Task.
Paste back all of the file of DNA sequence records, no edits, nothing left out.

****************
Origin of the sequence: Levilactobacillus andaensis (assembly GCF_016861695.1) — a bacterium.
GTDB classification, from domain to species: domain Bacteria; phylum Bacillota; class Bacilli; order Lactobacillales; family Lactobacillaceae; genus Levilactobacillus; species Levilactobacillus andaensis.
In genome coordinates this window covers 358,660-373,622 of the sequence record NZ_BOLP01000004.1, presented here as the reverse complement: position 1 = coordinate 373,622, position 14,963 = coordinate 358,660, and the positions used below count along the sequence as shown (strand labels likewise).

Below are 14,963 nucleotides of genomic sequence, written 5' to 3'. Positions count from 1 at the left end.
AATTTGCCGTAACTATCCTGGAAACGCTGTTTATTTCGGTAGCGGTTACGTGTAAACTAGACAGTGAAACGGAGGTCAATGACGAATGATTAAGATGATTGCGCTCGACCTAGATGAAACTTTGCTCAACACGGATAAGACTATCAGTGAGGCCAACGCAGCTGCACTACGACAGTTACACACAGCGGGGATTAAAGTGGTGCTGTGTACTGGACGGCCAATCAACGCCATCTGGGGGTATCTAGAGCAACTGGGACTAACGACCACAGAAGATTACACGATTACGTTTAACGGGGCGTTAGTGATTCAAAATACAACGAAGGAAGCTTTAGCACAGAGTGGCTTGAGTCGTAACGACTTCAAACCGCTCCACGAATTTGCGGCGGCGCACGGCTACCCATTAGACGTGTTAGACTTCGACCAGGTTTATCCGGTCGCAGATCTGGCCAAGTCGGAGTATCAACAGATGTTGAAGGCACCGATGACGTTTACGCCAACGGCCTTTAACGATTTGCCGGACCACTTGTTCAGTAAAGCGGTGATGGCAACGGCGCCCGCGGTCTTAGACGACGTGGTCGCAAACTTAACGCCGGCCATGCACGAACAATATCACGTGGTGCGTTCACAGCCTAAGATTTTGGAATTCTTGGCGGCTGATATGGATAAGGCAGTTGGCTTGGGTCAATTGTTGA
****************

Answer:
Origin of the sequence: Levilactobacillus andaensis (assembly GCF_016861695.1) — a bacterium.
GTDB classification, from domain to species: domain Bacteria; phylum Bacillota; class Bacilli; order Lactobacillales; family Lactobacillaceae; genus Levilactobacillus; species Levilactobacillus andaensis.
In genome coordinates this window covers 358,660-373,622 of the sequence record NZ_BOLP01000004.1, presented here as the reverse complement: position 1 = coordinate 373,622, position 14,963 = coordinate 358,660, and the positions used below count along the sequence as shown (strand labels likewise).

Below are 14,963 nucleotides of genomic sequence, written 5' to 3'. Positions count from 1 at the left end.
AATTTGCCGTAACTATCCTGGAAACGCTGTTTATTTCGGTAGCGGTTACGTGTAAACTAGACAGTGAAACGGAGGTCAATGACGAATGATTAAGATGATTGCGCTCGACCTAGATGAAACTTTGCTCAACACGGATAAGACTATCAGTGAGGCCAACGCAGCTGCACTACGACAGTTACACACAGCGGGGATTAAAGTGGTGCTGTGTACTGGACGGCCAATCAACGCCATCTGGGGGTATCTAGAGCAACTGGGACTAACGACCACAGAAGATTACACGATTACGTTTAACGGGGCGTTAGTGATTCAAAATACAACGAAGGAAGCTTTAGCACAGAGTGGCTTGAGTCGTAACGACTTCAAACCGCTCCACGAATTTGCGGCGGCGCACGGCTACCCATTAGACGTGTTAGACTTCGACCAGGTTTATCCGGTCGCAGATCTGGCCAAGTCGGAGTATCAACAGATGTTGAAGGCACCGATGACGTTTACGCCAACGGCCTTTAACGATTTGCCGGACCACTTGTTCAGTAAAGCGGTGATGGCAACGGCGCCCGCGGTCTTAGACGACGTGGTCGCAAACTTAACGCCGGCCATGCACGAACAATATCACGTGGTGCGTTCACAGCCTAAGATTTTGGAATTCTTGGCGGCTGATATGGATAAGGCAGTTGGCTTGGGTCAATTGTTGA